Next summer, I believe we will see California's electricity rates soar because Schwarzenegger has forced a controlled market on the utilities by placing off limits the 20% or so of our peak load power we buy from these coal burning out-of-state plants. When this happens -- not if -- Californians will see that green comes at a price, an inconvenient truth if ever there was one.

Schwarzenegger doesn't see this. He also doesn't see the consequences of his September announcement that California will be the first state to cap greenhouse gases. At the time, he said:
"It will begin a bold new era of environmental protection in California that will change the course of history."
At least that is true. But not true is the companion claim that other states and nations will rush to follow our lead, eliminating any risk of dire economic consequences that would follow California's' suddenly becoming uncompetitive.

California already has the strictest emissions standards in the nation -- so why haven't other states been falling all over themselves to match us? Rather, they've been positioning themselves to capture businesses fleeing California, enticing business wth promises of less restrictive regulations.

Again, Schwarzenegger plows through criticisms with his biofueled Hummer. He believes capping greenhouse gases, opting for expensive low-carbon fuels and shunning cheap coal power plants will lead to a booming new business sector in California devoted to meeting tougher emission requirements.

But, I noted in an earlier post, if businesses are leaving the state because they can't compete and meet the existing standards, why would any business devote itself to developing technologies so industries that fled long ago can meet the new standards? And could those enlightened new businesses manufacture their friendly new products here under the tougher emission requirements -- or would they have to manufacture them elsewhere?

Meanwhile, Schwarzenegger is not supporting construction of a Liquid Natural Gas port off the coast -- denying a source of clean, low cost energy. Mitt Romney supported a similar LNG plant in Massachusetts and survived politically, but Schwarzenegger won't touch it, just as he doesn't support more oil production off the coast.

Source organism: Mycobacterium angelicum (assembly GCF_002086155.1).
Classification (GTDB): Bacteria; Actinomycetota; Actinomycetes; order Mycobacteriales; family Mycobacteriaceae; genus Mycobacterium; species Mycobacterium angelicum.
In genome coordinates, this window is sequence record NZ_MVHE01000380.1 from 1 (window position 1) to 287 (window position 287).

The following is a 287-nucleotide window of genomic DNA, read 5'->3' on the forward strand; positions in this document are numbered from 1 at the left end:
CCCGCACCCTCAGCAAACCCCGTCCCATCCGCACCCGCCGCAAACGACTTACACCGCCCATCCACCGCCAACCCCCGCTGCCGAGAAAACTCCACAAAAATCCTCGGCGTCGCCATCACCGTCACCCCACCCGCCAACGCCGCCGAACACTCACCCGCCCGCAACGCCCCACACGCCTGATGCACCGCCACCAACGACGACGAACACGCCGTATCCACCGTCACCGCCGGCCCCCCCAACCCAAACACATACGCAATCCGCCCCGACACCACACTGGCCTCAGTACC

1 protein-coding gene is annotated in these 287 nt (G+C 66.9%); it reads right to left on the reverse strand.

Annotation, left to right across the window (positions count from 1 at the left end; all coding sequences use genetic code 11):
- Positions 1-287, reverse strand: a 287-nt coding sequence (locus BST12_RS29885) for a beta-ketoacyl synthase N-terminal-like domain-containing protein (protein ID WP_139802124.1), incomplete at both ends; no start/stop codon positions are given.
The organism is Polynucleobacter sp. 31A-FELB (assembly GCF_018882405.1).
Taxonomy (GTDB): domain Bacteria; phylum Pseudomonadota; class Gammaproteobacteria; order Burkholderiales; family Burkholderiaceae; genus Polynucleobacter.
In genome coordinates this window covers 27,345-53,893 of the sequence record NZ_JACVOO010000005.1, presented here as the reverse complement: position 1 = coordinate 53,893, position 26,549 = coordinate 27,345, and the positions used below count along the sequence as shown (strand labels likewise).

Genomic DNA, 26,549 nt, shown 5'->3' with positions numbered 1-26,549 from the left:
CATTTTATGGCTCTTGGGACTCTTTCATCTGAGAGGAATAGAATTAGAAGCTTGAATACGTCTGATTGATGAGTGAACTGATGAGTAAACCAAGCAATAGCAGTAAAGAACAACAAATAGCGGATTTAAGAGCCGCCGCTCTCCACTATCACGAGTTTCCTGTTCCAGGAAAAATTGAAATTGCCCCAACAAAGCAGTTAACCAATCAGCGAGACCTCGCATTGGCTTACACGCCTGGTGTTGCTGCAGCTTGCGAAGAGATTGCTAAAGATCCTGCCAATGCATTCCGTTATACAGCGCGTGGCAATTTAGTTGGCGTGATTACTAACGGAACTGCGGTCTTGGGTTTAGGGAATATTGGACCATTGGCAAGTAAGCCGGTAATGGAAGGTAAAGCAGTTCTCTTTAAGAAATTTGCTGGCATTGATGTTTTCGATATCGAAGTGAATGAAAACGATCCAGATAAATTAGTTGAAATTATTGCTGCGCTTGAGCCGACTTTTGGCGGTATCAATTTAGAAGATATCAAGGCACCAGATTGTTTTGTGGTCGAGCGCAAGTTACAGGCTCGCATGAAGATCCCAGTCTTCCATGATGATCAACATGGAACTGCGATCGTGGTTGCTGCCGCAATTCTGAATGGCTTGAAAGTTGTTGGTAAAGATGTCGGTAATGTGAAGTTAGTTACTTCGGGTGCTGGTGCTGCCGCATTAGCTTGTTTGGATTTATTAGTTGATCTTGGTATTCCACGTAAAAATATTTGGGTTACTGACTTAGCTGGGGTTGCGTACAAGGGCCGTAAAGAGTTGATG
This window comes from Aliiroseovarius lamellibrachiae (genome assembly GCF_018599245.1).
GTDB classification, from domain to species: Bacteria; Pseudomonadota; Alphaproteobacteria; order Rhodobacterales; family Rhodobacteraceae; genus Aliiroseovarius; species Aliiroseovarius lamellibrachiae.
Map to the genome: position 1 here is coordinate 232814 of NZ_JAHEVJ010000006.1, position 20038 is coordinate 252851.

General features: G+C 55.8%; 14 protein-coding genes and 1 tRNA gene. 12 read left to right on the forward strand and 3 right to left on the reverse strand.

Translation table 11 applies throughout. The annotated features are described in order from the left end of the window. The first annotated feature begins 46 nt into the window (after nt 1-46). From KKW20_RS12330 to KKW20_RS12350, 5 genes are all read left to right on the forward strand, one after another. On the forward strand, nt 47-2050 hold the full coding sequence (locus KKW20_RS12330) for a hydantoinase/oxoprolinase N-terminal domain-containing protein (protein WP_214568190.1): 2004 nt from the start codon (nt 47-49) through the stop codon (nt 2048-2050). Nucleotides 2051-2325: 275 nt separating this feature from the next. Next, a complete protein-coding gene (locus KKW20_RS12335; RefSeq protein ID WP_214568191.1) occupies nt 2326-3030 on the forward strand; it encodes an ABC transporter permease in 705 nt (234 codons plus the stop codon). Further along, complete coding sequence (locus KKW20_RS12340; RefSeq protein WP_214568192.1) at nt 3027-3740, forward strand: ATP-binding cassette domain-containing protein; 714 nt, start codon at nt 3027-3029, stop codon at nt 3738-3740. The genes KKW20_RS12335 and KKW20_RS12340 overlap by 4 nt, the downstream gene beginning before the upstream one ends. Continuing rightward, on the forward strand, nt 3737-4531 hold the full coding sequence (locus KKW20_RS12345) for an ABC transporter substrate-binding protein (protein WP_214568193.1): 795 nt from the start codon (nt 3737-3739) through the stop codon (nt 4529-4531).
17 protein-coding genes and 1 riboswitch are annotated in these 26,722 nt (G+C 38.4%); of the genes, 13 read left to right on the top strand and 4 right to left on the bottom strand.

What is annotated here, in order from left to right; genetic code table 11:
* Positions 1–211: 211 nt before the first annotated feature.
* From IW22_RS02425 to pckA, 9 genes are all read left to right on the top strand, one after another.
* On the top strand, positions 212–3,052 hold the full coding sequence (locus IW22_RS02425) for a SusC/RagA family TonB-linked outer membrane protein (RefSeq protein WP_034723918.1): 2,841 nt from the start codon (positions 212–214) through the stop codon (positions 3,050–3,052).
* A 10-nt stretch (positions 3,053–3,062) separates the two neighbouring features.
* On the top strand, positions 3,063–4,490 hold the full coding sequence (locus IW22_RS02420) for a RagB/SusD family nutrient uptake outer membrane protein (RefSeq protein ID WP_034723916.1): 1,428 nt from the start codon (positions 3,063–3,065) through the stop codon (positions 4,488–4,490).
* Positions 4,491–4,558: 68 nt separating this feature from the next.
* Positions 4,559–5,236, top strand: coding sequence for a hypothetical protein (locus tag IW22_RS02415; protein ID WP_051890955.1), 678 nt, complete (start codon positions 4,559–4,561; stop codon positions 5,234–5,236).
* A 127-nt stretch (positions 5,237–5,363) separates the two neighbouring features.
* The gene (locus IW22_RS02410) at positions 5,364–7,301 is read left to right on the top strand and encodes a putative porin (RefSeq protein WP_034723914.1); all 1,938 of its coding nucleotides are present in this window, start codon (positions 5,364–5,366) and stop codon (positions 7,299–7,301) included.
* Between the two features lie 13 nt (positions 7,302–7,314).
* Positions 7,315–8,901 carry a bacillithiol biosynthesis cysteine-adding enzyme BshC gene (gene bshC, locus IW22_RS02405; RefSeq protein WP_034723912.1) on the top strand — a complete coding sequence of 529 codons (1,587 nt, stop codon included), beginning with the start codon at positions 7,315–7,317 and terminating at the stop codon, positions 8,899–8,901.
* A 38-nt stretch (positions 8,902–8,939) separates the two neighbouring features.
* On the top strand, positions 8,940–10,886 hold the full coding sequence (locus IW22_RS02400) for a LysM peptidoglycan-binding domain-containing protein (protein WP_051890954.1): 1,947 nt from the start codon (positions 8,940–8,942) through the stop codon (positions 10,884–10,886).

The Green Giant is painting the state into a giant green corner. Without asking us, he's bet all the state's energy chips on emerging technologies that will be great when they get here, but no one knows when that will be. And he's making it more difficult for industry to produce those technologies, thanks to repressive greenhouse gas controls and the higher energy costs.

Even if he were right, as I pointed out in the earlier post linked above, even if every goal the Gov's set is met, California will have reduced global human greenhouse gas emissions by six-tenths of one percent.

Let's concentrate on the critical stuff first, and the most critical is protecting America from the jihadists.

Besides sticking it out in Iraq, the way to get the victory process going now -- not in some pie in the sky future -- is to stop giving the Islamic states that officially or unofficially help fund jihad billions in petrodollars. Solar and wind won't help muc there -- but drilling in ANWR and off the coast, burning coal by the trainload, building petro-friendships with non-Islamist African and South American nations, all these will start to attack the financial underpinnings of jihad. And yes, it will help to integreate green energy and new conservation technologies as they become available.

That is not the vision of the governor of the nation's most powerful state, and it's not his vision he's aggressively exporting to the other 49 states and any nation that will listen.

Deprived of the opportunity to be Commander in Chief, he's found a non-military playing field on which to play out his political future. In so doing, our larger than life governor has lost his way, and he's taking us with him. After all, it's tough to stand up to Conan, the Eraser and the Terminator.